What are the band’s goals for 2018? Our focus this year is getting more original material, playing more venues and getting the word out about us. Separate from building our audiences, when you have 10 sometimes 12 people in the band, depending on how many people show up to play drums, it’s hard to coordinate schedules. So that’s our first hurdle. There’s not a whole lot of coverage on the great world music groups in town. I want to say it’s kind of an underground scene instead of in the forefront. We’re hoping to help foster that by playing more shows and getting the word out.”
Lammey mentions the great support local venues have lent to bringing world music to Madison and the surrounding area. “We love the North Street Cabaret. The Crystal Corner. The High Noon Saloon is a great venue, very accommodating. And The Frequency is great. Darwin has always been one to foster the music scene around here and helping local musicians thrive.”
What’s next for Immigrè? “On the 20th of January, we’re playing with İESSO! Afrojam Funkbeat, a band from Chicago that is more Latin music based and it’s really fun music. We’re trying to build a bridge with Milwaukee and Chicago to play different venues with different bands.”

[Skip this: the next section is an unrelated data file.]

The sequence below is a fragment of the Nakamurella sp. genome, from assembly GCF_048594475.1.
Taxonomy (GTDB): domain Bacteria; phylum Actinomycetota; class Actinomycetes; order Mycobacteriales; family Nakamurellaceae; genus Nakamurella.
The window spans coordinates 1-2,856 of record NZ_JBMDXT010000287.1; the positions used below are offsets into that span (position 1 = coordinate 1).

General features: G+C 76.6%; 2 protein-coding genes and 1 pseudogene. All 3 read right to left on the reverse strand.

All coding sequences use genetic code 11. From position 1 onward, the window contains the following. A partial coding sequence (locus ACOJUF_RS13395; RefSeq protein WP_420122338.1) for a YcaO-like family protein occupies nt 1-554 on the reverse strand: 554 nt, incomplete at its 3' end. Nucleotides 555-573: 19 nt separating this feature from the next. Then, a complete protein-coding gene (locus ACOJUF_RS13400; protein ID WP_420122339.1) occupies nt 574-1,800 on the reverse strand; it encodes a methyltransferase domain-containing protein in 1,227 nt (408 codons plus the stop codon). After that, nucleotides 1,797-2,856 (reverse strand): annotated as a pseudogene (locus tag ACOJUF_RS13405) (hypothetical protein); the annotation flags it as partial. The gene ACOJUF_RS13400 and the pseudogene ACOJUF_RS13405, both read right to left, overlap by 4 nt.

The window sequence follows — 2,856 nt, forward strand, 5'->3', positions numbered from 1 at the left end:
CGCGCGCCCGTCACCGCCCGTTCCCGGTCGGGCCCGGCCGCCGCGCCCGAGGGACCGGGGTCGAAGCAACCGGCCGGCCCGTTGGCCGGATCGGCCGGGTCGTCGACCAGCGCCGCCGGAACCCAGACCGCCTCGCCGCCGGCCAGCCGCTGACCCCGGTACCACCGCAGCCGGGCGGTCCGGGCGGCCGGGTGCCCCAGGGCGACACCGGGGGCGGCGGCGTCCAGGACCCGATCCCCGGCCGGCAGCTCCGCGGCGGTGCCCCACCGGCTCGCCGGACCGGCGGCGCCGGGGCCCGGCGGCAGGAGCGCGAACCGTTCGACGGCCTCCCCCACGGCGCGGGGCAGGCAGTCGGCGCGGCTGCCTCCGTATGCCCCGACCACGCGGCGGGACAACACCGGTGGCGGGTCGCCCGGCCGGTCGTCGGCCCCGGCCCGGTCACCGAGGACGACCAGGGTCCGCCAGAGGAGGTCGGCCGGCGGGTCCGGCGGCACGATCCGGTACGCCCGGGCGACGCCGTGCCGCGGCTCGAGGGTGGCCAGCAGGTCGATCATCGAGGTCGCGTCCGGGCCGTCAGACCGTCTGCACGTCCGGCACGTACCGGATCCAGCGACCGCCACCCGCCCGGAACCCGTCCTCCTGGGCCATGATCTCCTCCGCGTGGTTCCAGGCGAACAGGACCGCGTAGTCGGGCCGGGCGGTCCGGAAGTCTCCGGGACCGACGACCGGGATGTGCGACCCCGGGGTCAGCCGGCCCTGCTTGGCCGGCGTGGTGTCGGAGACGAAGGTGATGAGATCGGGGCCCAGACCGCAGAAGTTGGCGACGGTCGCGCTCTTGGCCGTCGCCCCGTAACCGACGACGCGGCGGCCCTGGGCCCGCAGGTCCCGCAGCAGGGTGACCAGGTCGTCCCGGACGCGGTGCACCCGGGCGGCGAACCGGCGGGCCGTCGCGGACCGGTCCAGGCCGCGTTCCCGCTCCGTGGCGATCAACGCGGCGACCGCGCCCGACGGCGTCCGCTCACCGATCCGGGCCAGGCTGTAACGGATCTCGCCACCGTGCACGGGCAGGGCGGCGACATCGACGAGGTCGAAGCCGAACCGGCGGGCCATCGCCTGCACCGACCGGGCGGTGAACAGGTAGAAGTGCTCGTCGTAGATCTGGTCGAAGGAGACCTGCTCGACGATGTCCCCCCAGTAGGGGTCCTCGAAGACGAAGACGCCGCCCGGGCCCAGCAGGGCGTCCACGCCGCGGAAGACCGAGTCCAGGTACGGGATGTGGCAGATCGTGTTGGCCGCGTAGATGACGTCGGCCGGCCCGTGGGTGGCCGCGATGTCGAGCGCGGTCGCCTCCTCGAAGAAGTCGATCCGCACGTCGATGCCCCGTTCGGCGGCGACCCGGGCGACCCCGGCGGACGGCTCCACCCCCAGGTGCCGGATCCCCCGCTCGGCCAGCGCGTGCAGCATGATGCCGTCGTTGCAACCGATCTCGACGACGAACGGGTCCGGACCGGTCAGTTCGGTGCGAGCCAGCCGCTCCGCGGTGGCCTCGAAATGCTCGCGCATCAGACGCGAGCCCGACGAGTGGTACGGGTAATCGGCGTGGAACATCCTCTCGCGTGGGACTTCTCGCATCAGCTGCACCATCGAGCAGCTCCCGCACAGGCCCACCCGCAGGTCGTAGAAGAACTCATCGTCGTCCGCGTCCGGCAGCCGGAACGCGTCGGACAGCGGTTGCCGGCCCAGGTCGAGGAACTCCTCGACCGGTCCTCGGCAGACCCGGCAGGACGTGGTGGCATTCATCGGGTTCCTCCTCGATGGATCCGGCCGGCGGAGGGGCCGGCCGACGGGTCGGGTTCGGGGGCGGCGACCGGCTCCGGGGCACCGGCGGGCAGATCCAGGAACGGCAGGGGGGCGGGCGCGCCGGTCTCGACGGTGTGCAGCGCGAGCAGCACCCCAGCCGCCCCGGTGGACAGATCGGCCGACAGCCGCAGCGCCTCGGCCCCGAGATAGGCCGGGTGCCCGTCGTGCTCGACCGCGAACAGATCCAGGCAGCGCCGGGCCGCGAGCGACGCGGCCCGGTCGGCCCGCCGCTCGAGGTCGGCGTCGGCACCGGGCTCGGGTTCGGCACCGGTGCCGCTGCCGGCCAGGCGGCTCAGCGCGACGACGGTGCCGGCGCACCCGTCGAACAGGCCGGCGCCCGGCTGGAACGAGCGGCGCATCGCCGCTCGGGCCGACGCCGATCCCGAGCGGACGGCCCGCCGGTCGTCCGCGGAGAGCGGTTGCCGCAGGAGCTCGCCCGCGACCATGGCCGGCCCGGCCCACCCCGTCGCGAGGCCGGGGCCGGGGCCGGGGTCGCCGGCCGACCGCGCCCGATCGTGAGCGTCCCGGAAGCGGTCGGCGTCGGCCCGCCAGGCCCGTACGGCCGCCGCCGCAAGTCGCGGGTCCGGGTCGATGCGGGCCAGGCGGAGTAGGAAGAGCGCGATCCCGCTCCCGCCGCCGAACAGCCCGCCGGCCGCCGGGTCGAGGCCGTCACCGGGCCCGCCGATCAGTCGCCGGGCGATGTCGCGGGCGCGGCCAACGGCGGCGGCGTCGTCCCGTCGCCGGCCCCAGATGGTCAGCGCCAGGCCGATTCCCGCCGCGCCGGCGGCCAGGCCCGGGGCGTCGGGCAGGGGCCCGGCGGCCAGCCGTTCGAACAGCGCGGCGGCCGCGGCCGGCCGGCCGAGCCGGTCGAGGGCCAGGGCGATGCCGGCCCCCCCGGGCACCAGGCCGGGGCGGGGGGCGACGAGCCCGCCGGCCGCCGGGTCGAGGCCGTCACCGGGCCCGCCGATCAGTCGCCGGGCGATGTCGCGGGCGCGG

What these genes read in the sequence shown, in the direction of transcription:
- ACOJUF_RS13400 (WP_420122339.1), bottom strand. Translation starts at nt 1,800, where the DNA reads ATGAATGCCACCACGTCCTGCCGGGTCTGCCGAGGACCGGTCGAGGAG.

Ryan acknowledges that in growing an audience for Immigrè, people will need something in their hands to take home and play. He insists with conviction that the band will have a full album released in 2018.
“We’ve finally hit our stride with our writing process with ten people, and we’re really excited about it! I’m going to say we’re going to have something this year recorded and out, so put that in print and it will light a fire under our asses and we’ll get it done!”
I for one am looking forward to it.